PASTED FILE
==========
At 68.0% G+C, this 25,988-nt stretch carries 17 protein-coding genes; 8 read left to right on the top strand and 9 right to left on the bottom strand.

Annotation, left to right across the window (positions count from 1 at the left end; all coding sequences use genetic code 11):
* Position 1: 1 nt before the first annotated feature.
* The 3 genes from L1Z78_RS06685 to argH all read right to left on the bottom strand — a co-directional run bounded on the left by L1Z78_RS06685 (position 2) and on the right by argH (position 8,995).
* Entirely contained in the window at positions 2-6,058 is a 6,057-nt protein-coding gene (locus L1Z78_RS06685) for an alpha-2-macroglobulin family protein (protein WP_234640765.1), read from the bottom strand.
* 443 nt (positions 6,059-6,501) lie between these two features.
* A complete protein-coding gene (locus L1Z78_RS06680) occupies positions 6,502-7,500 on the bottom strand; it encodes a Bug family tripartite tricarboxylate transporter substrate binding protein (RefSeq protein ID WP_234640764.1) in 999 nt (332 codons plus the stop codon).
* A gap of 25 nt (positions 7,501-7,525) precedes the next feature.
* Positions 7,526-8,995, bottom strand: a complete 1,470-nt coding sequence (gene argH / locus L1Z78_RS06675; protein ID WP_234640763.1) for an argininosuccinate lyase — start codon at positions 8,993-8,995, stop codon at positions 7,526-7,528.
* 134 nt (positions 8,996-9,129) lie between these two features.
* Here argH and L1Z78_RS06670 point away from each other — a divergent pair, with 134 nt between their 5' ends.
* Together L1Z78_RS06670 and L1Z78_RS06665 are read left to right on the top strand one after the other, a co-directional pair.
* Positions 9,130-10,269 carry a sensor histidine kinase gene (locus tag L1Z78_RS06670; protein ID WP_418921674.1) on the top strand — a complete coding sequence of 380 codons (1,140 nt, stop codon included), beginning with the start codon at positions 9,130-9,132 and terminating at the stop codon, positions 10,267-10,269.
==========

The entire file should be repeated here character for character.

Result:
At 68.0% G+C, this 25,988-nt stretch carries 17 protein-coding genes; 8 read left to right on the top strand and 9 right to left on the bottom strand.

Annotation, left to right across the window (positions count from 1 at the left end; all coding sequences use genetic code 11):
* Position 1: 1 nt before the first annotated feature.
* The 3 genes from L1Z78_RS06685 to argH all read right to left on the bottom strand — a co-directional run bounded on the left by L1Z78_RS06685 (position 2) and on the right by argH (position 8,995).
* Entirely contained in the window at positions 2-6,058 is a 6,057-nt protein-coding gene (locus L1Z78_RS06685) for an alpha-2-macroglobulin family protein (protein WP_234640765.1), read from the bottom strand.
* 443 nt (positions 6,059-6,501) lie between these two features.
* A complete protein-coding gene (locus L1Z78_RS06680) occupies positions 6,502-7,500 on the bottom strand; it encodes a Bug family tripartite tricarboxylate transporter substrate binding protein (RefSeq protein ID WP_234640764.1) in 999 nt (332 codons plus the stop codon).
* A gap of 25 nt (positions 7,501-7,525) precedes the next feature.
* Positions 7,526-8,995, bottom strand: a complete 1,470-nt coding sequence (gene argH / locus L1Z78_RS06675; protein ID WP_234640763.1) for an argininosuccinate lyase — start codon at positions 8,993-8,995, stop codon at positions 7,526-7,528.
* 134 nt (positions 8,996-9,129) lie between these two features.
* Here argH and L1Z78_RS06670 point away from each other — a divergent pair, with 134 nt between their 5' ends.
* Together L1Z78_RS06670 and L1Z78_RS06665 are read left to right on the top strand one after the other, a co-directional pair.
* Positions 9,130-10,269 carry a sensor histidine kinase gene (locus tag L1Z78_RS06670; protein ID WP_418921674.1) on the top strand — a complete coding sequence of 380 codons (1,140 nt, stop codon included), beginning with the start codon at positions 9,130-9,132 and terminating at the stop codon, positions 10,267-10,269.